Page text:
A study using fMRI neuro-imaging techniques demonstrated the significant differences in effective connectivity between areas of the brain, namely the auditory cortex and the medial pre-frontal cortex, under tranquil and non-tranquil conditions.[20] Specifically the medial pre-frontal cortex receives significantly enhanced contributions from the auditory cortex when presented with a more tranquil visual scene.

Mapping tranquillity

2007 Tranquillity map of England. Green areas denote very tranquil areas, whereas red areas denote areas with much less tranquillity.

The first method of mapping tranquillity was developed by Simon Rendel of ASH Consulting for a Department for Transport study in 1991. This led to the production of a set of Tranquil Area maps covering England, produced by Rendel and ASH Consulting and published by the Campaign to Protect Rural England (CPRE) and the former Countryside Commission.

In these maps tranquil areas were defined as "places sufficiently far from the visual or noise intrusion of development or traffic to be considered unspoilt by urban influences".

More sophisticated mapping techniques are now available following work by researchers at Northumbria University, Newcastle University, and CPRE.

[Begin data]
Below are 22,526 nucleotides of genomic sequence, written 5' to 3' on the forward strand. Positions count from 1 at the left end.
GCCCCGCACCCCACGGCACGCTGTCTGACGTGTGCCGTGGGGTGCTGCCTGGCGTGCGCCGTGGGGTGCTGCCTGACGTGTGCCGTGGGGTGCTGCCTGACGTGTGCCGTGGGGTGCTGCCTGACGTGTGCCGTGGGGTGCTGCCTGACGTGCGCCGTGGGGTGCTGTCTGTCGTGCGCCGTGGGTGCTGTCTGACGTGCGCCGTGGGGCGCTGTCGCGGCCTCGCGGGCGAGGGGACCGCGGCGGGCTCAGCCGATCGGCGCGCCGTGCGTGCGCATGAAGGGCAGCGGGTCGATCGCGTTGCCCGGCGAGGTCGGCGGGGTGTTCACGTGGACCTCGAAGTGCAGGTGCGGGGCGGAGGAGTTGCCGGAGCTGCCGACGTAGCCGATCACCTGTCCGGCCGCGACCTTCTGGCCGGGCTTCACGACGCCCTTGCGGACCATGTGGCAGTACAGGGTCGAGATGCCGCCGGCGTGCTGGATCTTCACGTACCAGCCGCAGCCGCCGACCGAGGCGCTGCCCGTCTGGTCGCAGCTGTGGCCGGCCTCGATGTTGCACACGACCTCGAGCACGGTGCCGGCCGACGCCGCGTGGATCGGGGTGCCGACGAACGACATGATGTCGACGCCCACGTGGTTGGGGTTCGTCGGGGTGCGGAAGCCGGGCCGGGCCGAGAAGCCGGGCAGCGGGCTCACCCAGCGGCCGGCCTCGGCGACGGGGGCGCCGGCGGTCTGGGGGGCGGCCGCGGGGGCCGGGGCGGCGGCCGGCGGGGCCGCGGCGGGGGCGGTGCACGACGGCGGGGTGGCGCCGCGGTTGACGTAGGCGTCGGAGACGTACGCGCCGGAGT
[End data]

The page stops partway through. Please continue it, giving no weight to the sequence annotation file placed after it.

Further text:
Maps have been produced for the whole of England that show the tranquillity score of Ordnance Survey Grid-derived 500m×500m squares. The tranquillity rating for each is based on 44 factors that add to or detract from people’s feelings of tranquillity.[21] These factors were defined following extensive public consultations.[22]

The methodology examines the diffusion of the impact of these factors over distance, taking into account the terrain of the land. For example, the tranquillity increases gradually the further one is from a busy road, but increases more sharply if the road is hidden in a cutting.

This cartographic study showed that tranquillity is not the absence of all noise, activity, and buildings. Indeed, it found that many rural activities, such as farming and hiking, and natural noises such as birdsong and cows lowing, enhance people’s experience of tranquillity.

Some factors with positive impacts on tranquillity

Some factors with negative impacts on tranquillity

See also


  1. ^ Kaplan, R.; Kaplan, S. (1989). The Experience of Nature. New York: Cambridge University Press.[ISBN missing]
  2. ^ a b Herzog, T. R.; Bosley, P. J. (1992). "Tranquillity and preference as affective qualities of natural environments". Journal of Environmental Psychology. 12 (2): 115–127. doi:10.1016/S0272-4944(05)80064-7.